HSBC’s Major Sees at Least Five More Years of Low Bond Yields

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  • Bull market in government bonds ‘is not over,’ HSBC says
  • Major has stood out by correctly predicing lower yields

HSBC's Major: Expect Yields to Be Lower-for-Longer

U.S. Treasury bears wagering on a sustained selloff have a long time to wait, if HSBC Holdings Plc’s Steven Major is to be believed.

Major, who has stood out among analysts by correctly predicting a slide in U.S. yields, wrote in a client note Tuesday that yields will be no higher in five years’ time than they are today, citing the prospect of continued relatively loose monetary policy.

“Yields have been falling for 30 years, constantly frustrating calls for mean-reversion,” wrote Major, head of fixed-income research at Europe’s largest bank. “This bull market is not over in our view. Moreover, bigger central bank balance sheets are likely to be a permanent feature.”

Treasuries have returned 5 percent this year, according to the Bloomberg World Bond Indexes, even as the Federal Reserve moves closer to boosting rates for the second time since the financial crisis. Bond-buying programs from central banks in Europe, the U.K. and Japan have buoyed other markets, with Portugal the only sovereign tracked by the indexes to record a loss.

Benchmark U.S. 10-year yields rose two basis points, or 0.02 percentage point, to 1.64 percent as of 9:59 a.m in New York, according to Bloomberg Bond Trader data. The yield, which was as high as 3.05 percent in 2014 and reached a record-low 1.318 percent in July, will fall to 1.35 percent by the end of 2017, according to HSBC.

“History is no guide to the future but I think we’ve got to understand that the structural backdrop to markets is getting worse, it’s not getting better,” Major said in a Bloomberg Television interview Tuesday. “We all understand the structural backdrop, so why are people thinking that the problems will suddenly go away? It’s quite unlikely.”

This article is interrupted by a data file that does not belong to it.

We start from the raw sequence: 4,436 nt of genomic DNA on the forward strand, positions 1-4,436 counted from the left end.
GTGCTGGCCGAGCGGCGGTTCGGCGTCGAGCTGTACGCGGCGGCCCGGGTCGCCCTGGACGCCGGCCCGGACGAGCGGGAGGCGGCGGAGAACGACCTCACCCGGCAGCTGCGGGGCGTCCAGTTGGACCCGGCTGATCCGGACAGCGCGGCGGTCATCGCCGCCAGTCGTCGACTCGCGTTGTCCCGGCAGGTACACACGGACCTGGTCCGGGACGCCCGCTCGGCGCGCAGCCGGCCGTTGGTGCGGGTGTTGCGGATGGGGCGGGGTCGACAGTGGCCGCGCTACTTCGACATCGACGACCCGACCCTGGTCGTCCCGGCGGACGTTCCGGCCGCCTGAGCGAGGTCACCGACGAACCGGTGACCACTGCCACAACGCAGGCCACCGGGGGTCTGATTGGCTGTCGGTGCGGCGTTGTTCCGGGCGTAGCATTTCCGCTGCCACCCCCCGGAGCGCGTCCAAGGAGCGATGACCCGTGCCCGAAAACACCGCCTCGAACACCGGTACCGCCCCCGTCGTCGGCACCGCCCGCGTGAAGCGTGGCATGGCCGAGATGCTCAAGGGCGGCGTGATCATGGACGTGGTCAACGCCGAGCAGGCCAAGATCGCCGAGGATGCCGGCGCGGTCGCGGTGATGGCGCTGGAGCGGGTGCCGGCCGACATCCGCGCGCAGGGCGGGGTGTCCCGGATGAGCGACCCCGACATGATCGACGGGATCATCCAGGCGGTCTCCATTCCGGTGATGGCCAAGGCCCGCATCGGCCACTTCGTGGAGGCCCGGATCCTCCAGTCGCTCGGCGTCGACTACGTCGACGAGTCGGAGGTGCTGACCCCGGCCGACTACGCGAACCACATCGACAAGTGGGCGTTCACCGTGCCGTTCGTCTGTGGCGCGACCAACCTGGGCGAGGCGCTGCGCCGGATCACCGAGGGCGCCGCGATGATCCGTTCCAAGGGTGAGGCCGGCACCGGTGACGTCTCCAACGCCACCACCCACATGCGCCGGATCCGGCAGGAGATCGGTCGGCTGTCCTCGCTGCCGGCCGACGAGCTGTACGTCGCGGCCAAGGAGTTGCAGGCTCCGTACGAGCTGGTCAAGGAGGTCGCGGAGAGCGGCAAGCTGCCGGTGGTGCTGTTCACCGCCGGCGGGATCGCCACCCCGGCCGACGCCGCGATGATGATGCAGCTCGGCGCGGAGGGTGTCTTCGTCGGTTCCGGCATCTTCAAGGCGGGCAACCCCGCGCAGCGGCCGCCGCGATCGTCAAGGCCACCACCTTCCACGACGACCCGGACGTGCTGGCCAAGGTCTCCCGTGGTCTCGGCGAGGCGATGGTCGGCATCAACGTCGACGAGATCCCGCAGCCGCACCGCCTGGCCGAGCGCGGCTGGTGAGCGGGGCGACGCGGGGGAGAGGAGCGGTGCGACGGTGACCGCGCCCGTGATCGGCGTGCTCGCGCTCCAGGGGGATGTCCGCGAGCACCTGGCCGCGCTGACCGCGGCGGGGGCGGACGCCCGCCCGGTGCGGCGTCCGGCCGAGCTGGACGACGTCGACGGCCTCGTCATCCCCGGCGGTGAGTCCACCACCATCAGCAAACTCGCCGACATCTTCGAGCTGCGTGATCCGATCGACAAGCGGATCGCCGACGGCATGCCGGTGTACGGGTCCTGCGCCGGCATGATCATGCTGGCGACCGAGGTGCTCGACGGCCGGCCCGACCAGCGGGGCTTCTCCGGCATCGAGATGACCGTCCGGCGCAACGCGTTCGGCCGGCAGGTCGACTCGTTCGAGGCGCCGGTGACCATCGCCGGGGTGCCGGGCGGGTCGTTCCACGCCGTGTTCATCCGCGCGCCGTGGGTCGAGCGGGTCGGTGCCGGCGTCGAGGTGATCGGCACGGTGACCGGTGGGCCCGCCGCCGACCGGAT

VIDEO: Expect Yields to be Lower-for-Longer, Major Says


Major’s outlook for low yields comes even as Fed officials argue that U.S. interest rates should be higher. Fed Bank of Richmond President Jeffrey Lacker, who dissented twice last year in favor of raising rates, urged the central bank to hike to head off inflation in a speech Tuesday in Charleston, West Virginia.

“While inflation pressures may seem a distant and theoretical concern right now, prudent preemptive action can help us avoid the hard-to-predict emergence of a situation that requires more drastic action after the fact,” said Lacker, who doesn’t vote on monetary policy this year. The policy rate should be at least 1.5 percent by now, he said.

Traders assign about a 61 percent probability of a hike by December, according to futures data compiled by Bloomberg. The calculation is based on the assumption the Fed’s target trades at the middle of the new range after the central bank’s next boost.